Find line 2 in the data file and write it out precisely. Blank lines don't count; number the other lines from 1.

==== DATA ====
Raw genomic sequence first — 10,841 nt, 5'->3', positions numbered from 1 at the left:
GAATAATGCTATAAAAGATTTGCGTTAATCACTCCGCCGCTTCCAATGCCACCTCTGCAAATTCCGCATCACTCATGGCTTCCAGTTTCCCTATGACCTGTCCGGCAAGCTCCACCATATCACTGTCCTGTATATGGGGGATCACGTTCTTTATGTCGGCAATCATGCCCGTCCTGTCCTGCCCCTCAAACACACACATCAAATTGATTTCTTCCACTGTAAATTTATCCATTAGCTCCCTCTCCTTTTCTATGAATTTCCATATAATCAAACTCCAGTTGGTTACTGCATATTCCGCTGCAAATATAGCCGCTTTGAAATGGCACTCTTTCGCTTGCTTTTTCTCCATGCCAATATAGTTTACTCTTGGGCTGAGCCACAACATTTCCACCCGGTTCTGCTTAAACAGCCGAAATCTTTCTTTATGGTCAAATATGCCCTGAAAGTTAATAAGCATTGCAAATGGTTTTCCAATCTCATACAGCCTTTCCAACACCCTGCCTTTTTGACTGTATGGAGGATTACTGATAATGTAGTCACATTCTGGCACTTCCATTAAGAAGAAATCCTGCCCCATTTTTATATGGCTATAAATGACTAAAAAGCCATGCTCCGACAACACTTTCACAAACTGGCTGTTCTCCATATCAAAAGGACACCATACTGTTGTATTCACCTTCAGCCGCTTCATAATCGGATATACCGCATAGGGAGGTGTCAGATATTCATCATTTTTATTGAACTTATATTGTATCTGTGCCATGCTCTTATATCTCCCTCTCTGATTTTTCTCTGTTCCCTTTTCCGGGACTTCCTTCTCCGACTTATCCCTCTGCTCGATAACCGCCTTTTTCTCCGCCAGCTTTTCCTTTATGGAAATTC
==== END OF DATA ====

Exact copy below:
GAATAATGCTATAAAAGATTTGCGTTAATCACTCCGCCGCTTCCAATGCCACCTCTGCAAATTCCGCATCACTCATGGCTTCCAGTTTCCCTATGACCTGTCCGGCAAGCTCCACCATATCACTGTCCTGTATATGGGGGATCACGTTCTTTATGTCGGCAATCATGCCCGTCCTGTCCTGCCCCTCAAACACACACATCAAATTGATTTCTTCCACTGTAAATTTATCCATTAGCTCCCTCTCCTTTTCTATGAATTTCCATATAATCAAACTCCAGTTGGTTACTGCATATTCCGCTGCAAATATAGCCGCTTTGAAATGGCACTCTTTCGCTTGCTTTTTCTCCATGCCAATATAGTTTACTCTTGGGCTGAGCCACAACATTTCCACCCGGTTCTGCTTAAACAGCCGAAATCTTTCTTTATGGTCAAATATGCCCTGAAAGTTAATAAGCATTGCAAATGGTTTTCCAATCTCATACAGCCTTTCCAACACCCTGCCTTTTTGACTGTATGGAGGATTACTGATAATGTAGTCACATTCTGGCACTTCCATTAAGAAGAAATCCTGCCCCATTTTTATATGGCTATAAATGACTAAAAAGCCATGCTCCGACAACACTTTCACAAACTGGCTGTTCTCCATATCAAAAGGACACCATACTGTTGTATTCACCTTCAGCCGCTTCATAATCGGATATACCGCATAGGGAGGTGTCAGATATTCATCATTTTTATTGAACTTATATTGTATCTGTGCCATGCTCTTATATCTCCCTCTCTGATTTTTCTCTGTTCCCTTTTCCGGGACTTCCTTCTCCGACTTATCCCTCTGCTCGATAACCGCCTTTTTCTCCGCCAGCTTTTCCTTTATGGAAATTC